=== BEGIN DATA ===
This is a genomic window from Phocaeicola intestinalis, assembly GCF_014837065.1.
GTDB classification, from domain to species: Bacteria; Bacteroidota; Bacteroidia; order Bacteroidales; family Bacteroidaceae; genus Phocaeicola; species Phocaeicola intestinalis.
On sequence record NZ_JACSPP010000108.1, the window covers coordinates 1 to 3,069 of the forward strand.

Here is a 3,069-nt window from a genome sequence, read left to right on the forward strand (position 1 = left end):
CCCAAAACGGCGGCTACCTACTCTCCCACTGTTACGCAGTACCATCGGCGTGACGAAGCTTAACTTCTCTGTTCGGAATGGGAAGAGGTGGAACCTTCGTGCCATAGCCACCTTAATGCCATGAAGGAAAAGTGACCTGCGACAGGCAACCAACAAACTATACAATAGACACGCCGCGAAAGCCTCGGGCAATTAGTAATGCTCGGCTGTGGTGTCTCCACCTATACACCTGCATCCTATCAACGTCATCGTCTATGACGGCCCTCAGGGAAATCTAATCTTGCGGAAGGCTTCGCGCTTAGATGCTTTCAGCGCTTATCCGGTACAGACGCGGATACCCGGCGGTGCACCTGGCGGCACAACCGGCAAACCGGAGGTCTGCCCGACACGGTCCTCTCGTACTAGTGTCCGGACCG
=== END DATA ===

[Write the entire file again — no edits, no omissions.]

This is a genomic window from Phocaeicola intestinalis, assembly GCF_014837065.1.
GTDB classification, from domain to species: Bacteria; Bacteroidota; Bacteroidia; order Bacteroidales; family Bacteroidaceae; genus Phocaeicola; species Phocaeicola intestinalis.
On sequence record NZ_JACSPP010000108.1, the window covers coordinates 1 to 3,069 of the forward strand.

Here is a 3,069-nt window from a genome sequence, read left to right on the forward strand (position 1 = left end):
CCCAAAACGGCGGCTACCTACTCTCCCACTGTTACGCAGTACCATCGGCGTGACGAAGCTTAACTTCTCTGTTCGGAATGGGAAGAGGTGGAACCTTCGTGCCATAGCCACCTTAATGCCATGAAGGAAAAGTGACCTGCGACAGGCAACCAACAAACTATACAATAGACACGCCGCGAAAGCCTCGGGCAATTAGTAATGCTCGGCTGTGGTGTCTCCACCTATACACCTGCATCCTATCAACGTCATCGTCTATGACGGCCCTCAGGGAAATCTAATCTTGCGGAAGGCTTCGCGCTTAGATGCTTTCAGCGCTTATCCGGTACAGACGCGGATACCCGGCGGTGCACCTGGCGGCACAACCGGCAAACCGGAGGTCTGCCCGACACGGTCCTCTCGTACTAGTGTCCGGACCG